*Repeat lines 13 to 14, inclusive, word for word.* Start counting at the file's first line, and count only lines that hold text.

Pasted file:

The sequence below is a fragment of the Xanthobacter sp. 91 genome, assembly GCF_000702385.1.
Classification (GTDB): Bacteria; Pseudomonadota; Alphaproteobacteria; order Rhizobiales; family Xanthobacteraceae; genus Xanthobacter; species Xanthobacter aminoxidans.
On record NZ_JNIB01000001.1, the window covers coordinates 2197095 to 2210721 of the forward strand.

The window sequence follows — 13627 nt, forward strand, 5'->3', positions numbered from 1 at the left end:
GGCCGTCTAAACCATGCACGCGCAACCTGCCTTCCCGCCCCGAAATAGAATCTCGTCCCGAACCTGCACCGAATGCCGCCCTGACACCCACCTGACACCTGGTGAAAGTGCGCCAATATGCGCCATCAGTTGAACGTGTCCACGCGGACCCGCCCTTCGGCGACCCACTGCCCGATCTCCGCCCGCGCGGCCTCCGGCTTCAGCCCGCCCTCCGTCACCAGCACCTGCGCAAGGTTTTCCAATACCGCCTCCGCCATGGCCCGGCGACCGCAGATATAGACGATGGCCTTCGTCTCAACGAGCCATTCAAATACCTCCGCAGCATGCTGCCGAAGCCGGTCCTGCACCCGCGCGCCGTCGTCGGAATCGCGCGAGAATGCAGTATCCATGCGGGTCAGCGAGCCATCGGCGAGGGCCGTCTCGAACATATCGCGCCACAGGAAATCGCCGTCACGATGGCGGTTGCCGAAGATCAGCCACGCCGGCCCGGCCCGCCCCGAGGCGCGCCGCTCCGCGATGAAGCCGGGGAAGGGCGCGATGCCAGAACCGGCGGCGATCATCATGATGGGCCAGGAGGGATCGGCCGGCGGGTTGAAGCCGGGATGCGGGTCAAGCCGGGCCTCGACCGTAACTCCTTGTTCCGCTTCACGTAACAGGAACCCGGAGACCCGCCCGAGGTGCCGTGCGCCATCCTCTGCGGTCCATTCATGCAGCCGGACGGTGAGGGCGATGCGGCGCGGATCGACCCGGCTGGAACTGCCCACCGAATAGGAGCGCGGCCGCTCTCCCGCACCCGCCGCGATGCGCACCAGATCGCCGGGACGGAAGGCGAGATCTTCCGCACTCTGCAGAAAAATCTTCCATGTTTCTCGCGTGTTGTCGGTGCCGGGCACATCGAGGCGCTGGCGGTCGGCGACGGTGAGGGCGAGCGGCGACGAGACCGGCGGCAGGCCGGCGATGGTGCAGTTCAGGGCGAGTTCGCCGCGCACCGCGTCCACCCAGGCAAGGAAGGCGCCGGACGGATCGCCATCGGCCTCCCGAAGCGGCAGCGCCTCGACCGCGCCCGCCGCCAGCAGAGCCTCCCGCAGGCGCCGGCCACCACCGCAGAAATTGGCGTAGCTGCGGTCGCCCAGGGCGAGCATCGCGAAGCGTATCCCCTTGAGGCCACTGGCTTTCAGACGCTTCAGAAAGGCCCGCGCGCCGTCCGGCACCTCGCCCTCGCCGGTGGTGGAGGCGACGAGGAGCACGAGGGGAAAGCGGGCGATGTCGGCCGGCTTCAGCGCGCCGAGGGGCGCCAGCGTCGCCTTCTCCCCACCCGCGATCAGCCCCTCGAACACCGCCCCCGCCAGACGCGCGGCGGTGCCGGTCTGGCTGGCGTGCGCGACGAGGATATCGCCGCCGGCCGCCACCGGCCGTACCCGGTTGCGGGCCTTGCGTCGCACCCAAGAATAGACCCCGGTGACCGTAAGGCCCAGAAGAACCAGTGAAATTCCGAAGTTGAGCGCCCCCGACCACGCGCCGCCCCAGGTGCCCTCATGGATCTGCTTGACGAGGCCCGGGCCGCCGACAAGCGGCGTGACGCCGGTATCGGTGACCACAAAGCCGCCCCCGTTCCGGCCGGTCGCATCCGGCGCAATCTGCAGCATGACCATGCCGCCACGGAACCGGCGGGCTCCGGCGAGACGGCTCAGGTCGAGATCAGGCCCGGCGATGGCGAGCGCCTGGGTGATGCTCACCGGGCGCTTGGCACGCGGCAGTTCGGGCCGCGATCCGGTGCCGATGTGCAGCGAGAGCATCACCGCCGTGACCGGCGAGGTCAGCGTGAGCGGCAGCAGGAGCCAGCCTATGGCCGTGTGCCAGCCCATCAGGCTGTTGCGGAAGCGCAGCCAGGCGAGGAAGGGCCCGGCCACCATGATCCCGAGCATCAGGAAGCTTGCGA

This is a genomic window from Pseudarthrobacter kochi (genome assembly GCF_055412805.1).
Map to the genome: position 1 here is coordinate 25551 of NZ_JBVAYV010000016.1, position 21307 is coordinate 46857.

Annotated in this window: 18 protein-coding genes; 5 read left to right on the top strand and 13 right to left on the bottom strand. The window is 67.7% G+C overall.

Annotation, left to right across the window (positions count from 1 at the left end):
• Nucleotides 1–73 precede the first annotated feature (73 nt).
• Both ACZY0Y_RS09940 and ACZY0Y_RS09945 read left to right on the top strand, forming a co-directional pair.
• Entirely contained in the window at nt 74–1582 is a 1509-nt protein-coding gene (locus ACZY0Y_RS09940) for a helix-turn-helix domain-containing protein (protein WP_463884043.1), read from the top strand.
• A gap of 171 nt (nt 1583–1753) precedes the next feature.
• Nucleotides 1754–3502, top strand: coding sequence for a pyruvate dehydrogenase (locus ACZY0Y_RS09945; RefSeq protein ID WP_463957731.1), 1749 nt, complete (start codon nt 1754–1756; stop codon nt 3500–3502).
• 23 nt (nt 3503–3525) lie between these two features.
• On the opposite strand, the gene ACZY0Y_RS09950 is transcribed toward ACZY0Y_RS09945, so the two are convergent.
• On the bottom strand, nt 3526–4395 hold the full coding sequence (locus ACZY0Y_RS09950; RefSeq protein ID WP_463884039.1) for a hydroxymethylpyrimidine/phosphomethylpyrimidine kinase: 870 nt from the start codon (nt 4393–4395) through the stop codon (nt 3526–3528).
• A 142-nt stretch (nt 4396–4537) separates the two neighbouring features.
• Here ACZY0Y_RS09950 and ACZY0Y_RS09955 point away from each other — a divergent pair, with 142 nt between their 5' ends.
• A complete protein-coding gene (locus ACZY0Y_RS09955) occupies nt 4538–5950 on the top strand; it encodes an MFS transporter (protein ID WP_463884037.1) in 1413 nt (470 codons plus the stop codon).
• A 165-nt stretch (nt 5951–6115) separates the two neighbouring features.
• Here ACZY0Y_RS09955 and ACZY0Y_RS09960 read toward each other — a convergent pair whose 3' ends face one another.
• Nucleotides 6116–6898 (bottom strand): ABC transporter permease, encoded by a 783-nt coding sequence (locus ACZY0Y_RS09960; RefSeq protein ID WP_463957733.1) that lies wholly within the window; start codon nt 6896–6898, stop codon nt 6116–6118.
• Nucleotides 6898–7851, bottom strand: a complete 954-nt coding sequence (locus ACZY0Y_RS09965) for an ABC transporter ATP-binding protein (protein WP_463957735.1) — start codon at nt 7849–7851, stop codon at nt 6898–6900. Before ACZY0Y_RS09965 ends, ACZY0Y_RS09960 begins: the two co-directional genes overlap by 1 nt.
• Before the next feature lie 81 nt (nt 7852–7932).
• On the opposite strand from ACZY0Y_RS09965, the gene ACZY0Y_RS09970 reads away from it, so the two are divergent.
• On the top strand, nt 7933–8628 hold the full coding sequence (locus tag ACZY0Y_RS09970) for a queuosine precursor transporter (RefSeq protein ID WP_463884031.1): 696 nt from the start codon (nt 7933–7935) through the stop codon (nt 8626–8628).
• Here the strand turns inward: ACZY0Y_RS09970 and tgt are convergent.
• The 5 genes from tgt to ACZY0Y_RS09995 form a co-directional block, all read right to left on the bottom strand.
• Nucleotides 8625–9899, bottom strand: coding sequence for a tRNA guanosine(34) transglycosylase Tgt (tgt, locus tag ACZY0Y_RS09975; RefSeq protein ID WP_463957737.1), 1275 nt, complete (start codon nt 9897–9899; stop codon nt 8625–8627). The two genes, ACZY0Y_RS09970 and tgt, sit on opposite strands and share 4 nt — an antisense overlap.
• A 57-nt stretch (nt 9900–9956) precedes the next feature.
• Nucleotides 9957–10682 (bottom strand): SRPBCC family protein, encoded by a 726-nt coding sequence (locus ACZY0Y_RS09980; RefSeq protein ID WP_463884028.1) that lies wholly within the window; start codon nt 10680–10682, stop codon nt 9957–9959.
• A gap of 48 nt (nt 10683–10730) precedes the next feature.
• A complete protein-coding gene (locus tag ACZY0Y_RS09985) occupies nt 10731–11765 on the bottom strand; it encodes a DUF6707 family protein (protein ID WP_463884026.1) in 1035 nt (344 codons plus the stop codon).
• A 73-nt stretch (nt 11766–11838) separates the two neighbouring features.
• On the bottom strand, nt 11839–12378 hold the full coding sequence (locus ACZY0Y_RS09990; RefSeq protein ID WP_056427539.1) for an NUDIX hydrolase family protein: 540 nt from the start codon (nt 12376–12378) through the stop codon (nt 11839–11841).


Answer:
• A gap of 171 nt (nt 1583–1753) precedes the next feature.
• Nucleotides 1754–3502, top strand: coding sequence for a pyruvate dehydrogenase (locus ACZY0Y_RS09945; RefSeq protein ID WP_463957731.1), 1749 nt, complete (start codon nt 1754–1756; stop codon nt 3500–3502).